Louisiana state legislator introduces ‘Don’t Say Gay’ Bill

Olivia Warren, Staff Reporter

A Louisiana state representative introduced a new bill that would prohibit primary and secondary school educators from discussing sexuality and gender identity in the classroom. (Courtesy of Wikimedia Commons)

On March 17, Louisiana state legislator Dodie Horton filed a new bill, HB-837, which would prohibit primary and secondary school educators from discussing sexuality and gender identity in the classroom — legislation which mirrors proposals in Florida, Oklahoma, Tennessee and Indiana.

The proposal would “prohibit classroom discussion about sexual orientation or gender identity” in public schools in grades K-8. The bill would also prohibit staff from discussing their own “sexual orientation or gender identity” in grades K-12. 

“This is not a ‘Don’t Say Gay’ bill. It has nothing to do with someone’s lifestyle choice,” Horton said in an interview with the Louisiana Illuminator. “Their sexual orientation is between them and God and it’s their choice.”

Horton, a Republican, represents Louisiana’s District 9.

Gender and sexuality experts argue that the bill would have significant negative effects on marginalized children.

Lisa Wade, associate professor of sociology and gender and sexuality studies at Tulane University, said that “people behind these laws are using sexuality (and counting on it being stigmatized and shameful) in order to dehumanize people they don’t like. It’s a political strategy and it’s ugly.”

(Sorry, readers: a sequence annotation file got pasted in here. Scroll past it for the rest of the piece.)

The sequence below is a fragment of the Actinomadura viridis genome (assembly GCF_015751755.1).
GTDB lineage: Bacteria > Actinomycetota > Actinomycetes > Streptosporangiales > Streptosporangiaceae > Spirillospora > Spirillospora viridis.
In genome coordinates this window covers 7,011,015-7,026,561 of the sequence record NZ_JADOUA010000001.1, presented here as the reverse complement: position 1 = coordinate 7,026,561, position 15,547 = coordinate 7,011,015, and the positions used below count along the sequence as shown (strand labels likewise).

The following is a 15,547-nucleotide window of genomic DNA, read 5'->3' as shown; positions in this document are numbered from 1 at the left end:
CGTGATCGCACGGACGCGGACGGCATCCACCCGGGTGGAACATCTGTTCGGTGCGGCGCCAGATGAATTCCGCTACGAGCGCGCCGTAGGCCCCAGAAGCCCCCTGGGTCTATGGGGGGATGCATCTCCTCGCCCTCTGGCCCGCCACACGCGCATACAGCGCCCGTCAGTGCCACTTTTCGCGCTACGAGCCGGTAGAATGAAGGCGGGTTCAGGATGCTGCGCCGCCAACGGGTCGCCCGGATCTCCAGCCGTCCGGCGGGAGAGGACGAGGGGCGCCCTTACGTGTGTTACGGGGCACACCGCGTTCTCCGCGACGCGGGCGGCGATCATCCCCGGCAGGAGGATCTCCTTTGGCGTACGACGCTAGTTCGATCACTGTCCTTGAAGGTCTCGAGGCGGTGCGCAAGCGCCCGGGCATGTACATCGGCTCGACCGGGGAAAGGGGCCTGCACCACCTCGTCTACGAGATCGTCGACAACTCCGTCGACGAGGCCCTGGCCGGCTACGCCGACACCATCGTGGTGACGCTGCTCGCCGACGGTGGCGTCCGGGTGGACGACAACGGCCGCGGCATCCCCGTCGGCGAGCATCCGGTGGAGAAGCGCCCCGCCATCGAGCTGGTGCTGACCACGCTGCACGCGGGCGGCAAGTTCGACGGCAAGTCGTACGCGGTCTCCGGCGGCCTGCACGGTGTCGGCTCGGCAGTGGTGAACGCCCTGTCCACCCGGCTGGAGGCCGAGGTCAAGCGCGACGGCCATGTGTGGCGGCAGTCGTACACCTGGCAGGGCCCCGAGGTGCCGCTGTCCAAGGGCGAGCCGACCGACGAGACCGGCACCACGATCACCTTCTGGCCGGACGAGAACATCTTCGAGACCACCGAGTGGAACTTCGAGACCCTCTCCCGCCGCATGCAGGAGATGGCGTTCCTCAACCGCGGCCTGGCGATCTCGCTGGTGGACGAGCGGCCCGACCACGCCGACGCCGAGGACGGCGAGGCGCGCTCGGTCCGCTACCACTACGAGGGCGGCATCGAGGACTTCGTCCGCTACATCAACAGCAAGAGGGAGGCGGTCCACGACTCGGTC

“Attempting to erase these identities from the school setting is harmful to both adults and children who have these identities because it exacerbates confusion and shame,” Wade said.

HB-837 relies on the assumption that sexual orientation and gender identity is based on external factors and agency, but that claim can be harmful, Wade said. 

“[There] is some evidence that there are universal biological foundations for [sexual orientation and gender identity], but the validity of these identities and the humanity of the people within these categories is not dependent on whether they’re biological or chosen,” Wade said. 

Wade stated that this bill would be harmful to all Louisiana children, not just those in the LGBTQ+ community.  

“It’s cruel to heterosexual cisgender children, too,” Wade said, “as it denies them the opportunity to learn … an ignorance that will likely … set them on the path to be ignorant or bigoted.”

Mike Strecker, Tulane’s assistant vice president for communications said that, “Tulane seeks to promote a safe, welcoming and supportive environment for our LGBTQ+ members. This proposed legislation will not impact the university’s curriculum.”

On March 14, during his State of the State address, Governor John Bel Edwards said that several bills introduced to the state legislature this year “only serve to divide us.” When asked for a comment about HB-837, his office echoed this comment.

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